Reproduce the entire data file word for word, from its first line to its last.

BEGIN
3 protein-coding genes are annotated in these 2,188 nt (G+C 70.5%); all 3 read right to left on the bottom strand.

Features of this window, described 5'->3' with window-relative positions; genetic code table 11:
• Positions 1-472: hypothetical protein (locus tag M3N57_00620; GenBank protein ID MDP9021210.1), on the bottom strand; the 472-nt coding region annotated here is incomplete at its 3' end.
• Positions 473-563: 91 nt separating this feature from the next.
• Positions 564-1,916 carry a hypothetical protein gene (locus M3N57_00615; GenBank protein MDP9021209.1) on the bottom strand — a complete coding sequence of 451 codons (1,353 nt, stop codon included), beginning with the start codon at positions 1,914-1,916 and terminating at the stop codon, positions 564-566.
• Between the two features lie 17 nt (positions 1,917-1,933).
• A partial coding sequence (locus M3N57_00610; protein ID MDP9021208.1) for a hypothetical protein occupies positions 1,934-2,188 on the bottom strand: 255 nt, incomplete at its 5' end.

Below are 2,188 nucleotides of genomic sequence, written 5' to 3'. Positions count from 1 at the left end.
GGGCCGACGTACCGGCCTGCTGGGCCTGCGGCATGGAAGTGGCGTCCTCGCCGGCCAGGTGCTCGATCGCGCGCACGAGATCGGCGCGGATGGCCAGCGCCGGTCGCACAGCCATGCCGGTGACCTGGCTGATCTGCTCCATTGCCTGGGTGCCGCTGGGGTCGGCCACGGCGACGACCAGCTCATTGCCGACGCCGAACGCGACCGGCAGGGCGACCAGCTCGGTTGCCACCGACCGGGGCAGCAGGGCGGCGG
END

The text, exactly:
3 protein-coding genes are annotated in these 2,188 nt (G+C 70.5%); all 3 read right to left on the bottom strand.

Features of this window, described 5'->3' with window-relative positions; genetic code table 11:
• Positions 1-472: hypothetical protein (locus tag M3N57_00620; GenBank protein ID MDP9021210.1), on the bottom strand; the 472-nt coding region annotated here is incomplete at its 3' end.
• Positions 473-563: 91 nt separating this feature from the next.
• Positions 564-1,916 carry a hypothetical protein gene (locus M3N57_00615; GenBank protein MDP9021209.1) on the bottom strand — a complete coding sequence of 451 codons (1,353 nt, stop codon included), beginning with the start codon at positions 1,914-1,916 and terminating at the stop codon, positions 564-566.
• Between the two features lie 17 nt (positions 1,917-1,933).
• A partial coding sequence (locus M3N57_00610; protein ID MDP9021208.1) for a hypothetical protein occupies positions 1,934-2,188 on the bottom strand: 255 nt, incomplete at its 5' end.

Below are 2,188 nucleotides of genomic sequence, written 5' to 3'. Positions count from 1 at the left end.
GGGCCGACGTACCGGCCTGCTGGGCCTGCGGCATGGAAGTGGCGTCCTCGCCGGCCAGGTGCTCGATCGCGCGCACGAGATCGGCGCGGATGGCCAGCGCCGGTCGCACAGCCATGCCGGTGACCTGGCTGATCTGCTCCATTGCCTGGGTGCCGCTGGGGTCGGCCACGGCGACGACCAGCTCATTGCCGACGCCGAACGCGACCGGCAGGGCGACCAGCTCGGTTGCCACCGACCGGGGCAGCAGGGCGGCGG